I am growing old.
Not old in the mind,
although memory fades a bit,
but usually concerning things
not worth remembering in the first place.
But in recompense I learn new things about
famous dead people
all the time.
Not old in the body,
for while time’s physical depredations
tug, gently but with increasing persistence,
at breasts that once occupied a more exalted place,
my passion for carnal pleasure
burns hotter than during decades lived long past.
But still, I am growing old.
I grow old in response, in reaction.
Once, mean-spirited slights evoked biting retorts
that would have blistered and blighted and burnt
ones so unlucky as to have uttered the slurs.
I now merely laugh, secure in my selfhood.
Being overlooked, formerly insupportable,
has become almost a gift in the hurly-burly
of the inconsequential world.
Even betrayal of the heart,
that most hurtful and hateful of iniquities,
moves me no longer to the bloodred rage
and violence of revenge than once it would have.
I no longer belabor the betrayer,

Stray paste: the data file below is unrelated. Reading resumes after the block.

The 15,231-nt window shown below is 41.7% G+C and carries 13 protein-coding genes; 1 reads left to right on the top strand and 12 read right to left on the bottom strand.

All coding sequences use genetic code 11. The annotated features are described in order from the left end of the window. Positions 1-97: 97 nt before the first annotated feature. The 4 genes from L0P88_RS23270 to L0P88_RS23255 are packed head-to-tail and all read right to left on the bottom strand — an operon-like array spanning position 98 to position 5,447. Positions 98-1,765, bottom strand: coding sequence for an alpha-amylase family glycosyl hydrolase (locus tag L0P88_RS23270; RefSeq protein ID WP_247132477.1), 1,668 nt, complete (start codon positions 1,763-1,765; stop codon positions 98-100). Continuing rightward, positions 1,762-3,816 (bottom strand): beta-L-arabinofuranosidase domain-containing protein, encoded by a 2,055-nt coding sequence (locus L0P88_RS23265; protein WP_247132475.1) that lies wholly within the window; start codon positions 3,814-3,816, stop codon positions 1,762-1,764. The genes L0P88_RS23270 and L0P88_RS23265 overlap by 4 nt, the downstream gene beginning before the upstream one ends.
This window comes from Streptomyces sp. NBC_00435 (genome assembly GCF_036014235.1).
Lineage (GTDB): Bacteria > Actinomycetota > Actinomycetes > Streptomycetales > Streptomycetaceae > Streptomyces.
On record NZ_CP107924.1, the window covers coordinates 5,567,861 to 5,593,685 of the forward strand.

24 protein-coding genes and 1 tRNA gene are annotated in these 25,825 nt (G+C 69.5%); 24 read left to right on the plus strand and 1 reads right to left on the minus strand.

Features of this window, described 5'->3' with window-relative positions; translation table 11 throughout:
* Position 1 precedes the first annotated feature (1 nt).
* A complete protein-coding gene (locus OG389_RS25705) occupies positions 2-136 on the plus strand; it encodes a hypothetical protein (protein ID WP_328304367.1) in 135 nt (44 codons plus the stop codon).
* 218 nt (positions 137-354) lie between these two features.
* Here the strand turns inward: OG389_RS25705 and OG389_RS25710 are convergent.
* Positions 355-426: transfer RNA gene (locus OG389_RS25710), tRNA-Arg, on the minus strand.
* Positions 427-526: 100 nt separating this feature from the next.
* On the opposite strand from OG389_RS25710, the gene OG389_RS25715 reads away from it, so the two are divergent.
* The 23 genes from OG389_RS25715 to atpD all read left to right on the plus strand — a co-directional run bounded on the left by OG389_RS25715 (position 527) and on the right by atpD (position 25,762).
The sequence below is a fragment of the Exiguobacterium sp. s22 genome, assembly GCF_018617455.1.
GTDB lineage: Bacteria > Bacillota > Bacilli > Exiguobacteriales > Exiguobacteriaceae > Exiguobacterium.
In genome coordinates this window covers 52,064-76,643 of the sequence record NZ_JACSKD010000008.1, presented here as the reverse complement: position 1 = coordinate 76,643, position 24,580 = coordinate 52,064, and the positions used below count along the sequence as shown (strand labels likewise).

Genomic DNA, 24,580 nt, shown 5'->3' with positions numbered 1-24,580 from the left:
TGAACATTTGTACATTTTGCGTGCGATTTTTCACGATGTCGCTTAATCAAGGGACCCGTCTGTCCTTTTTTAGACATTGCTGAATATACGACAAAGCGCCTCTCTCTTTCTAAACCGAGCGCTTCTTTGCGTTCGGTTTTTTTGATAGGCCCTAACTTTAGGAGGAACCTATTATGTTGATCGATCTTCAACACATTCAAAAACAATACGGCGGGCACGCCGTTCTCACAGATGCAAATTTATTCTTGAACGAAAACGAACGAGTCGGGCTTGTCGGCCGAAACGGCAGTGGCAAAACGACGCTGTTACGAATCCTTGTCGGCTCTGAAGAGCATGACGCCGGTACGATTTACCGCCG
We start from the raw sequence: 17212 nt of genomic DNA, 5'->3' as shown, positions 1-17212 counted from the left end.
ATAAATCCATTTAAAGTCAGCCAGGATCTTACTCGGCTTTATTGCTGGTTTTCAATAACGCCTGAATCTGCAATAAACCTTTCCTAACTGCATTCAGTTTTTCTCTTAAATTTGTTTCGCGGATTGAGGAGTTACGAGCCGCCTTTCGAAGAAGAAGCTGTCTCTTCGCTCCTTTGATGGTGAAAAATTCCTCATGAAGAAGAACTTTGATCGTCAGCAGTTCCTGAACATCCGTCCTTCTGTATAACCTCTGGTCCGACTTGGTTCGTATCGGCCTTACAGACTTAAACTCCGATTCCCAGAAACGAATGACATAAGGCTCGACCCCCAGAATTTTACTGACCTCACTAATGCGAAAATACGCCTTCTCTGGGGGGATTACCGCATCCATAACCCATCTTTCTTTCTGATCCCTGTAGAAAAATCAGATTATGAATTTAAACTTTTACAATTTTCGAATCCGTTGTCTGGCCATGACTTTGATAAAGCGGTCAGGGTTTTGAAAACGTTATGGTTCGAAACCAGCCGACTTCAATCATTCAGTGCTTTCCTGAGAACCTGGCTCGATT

expose in shrieks of unvarnished language
the sin to the girlfriend, the wife, the world.
For, given the decades lived,
the demons encountered,
the devils danced with and dragons slain,
I have come to know
the tenderness, the lusts, the insecurities
and good intentions – the ones that inevitably
draw one down that badly-cobbled path
to hell – of men.
I accept that what’s to be will, in the end, simply be.
There are no more surprises in love.
And so, having grown old in the ways of the world,
clad in an emotional skin that finally fits the framework,
I accept that my claws have been clipped,
my fangs blunted,
my madness tempered with the gentle kiss of reason.
Now, instead of throwing plates of food at the wall
or screaming profanities under dark windows
or making a phone call that fractures a life,
I merely ponder, digest, simmer;
and, picking up pen –
sometimes poisoned, sometimes not –
© 2012 Regina Coeli deWinter
The benefits of experience and – dare I say it? – maturity.